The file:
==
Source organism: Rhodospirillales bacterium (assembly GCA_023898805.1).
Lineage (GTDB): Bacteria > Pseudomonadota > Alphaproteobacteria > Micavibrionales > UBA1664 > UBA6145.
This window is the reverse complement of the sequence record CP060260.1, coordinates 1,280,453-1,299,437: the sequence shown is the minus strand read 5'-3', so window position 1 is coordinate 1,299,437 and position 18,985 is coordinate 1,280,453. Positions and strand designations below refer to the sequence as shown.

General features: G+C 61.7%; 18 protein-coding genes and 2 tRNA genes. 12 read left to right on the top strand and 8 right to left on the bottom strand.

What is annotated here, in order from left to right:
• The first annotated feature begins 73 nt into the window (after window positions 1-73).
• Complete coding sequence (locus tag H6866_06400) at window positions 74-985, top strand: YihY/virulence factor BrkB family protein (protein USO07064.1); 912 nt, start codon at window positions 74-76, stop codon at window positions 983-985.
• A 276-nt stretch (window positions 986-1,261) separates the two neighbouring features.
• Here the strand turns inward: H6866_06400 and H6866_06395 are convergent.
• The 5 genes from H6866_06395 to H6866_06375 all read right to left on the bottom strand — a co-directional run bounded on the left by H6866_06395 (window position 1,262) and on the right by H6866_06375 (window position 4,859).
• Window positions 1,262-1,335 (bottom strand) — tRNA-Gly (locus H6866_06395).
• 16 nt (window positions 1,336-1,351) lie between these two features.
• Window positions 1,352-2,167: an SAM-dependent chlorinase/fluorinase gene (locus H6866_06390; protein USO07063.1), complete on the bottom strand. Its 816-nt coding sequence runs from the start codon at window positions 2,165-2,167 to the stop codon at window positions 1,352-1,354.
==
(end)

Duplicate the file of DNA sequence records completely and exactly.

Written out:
Source organism: Rhodospirillales bacterium (assembly GCA_023898805.1).
Lineage (GTDB): Bacteria > Pseudomonadota > Alphaproteobacteria > Micavibrionales > UBA1664 > UBA6145.
This window is the reverse complement of the sequence record CP060260.1, coordinates 1,280,453-1,299,437: the sequence shown is the minus strand read 5'-3', so window position 1 is coordinate 1,299,437 and position 18,985 is coordinate 1,280,453. Positions and strand designations below refer to the sequence as shown.

General features: G+C 61.7%; 18 protein-coding genes and 2 tRNA genes. 12 read left to right on the top strand and 8 right to left on the bottom strand.

What is annotated here, in order from left to right:
• The first annotated feature begins 73 nt into the window (after window positions 1-73).
• Complete coding sequence (locus tag H6866_06400) at window positions 74-985, top strand: YihY/virulence factor BrkB family protein (protein USO07064.1); 912 nt, start codon at window positions 74-76, stop codon at window positions 983-985.
• A 276-nt stretch (window positions 986-1,261) separates the two neighbouring features.
• Here the strand turns inward: H6866_06400 and H6866_06395 are convergent.
• The 5 genes from H6866_06395 to H6866_06375 all read right to left on the bottom strand — a co-directional run bounded on the left by H6866_06395 (window position 1,262) and on the right by H6866_06375 (window position 4,859).
• Window positions 1,262-1,335 (bottom strand) — tRNA-Gly (locus H6866_06395).
• 16 nt (window positions 1,336-1,351) lie between these two features.
• Window positions 1,352-2,167: an SAM-dependent chlorinase/fluorinase gene (locus H6866_06390; protein USO07063.1), complete on the bottom strand. Its 816-nt coding sequence runs from the start codon at window positions 2,165-2,167 to the stop codon at window positions 1,352-1,354.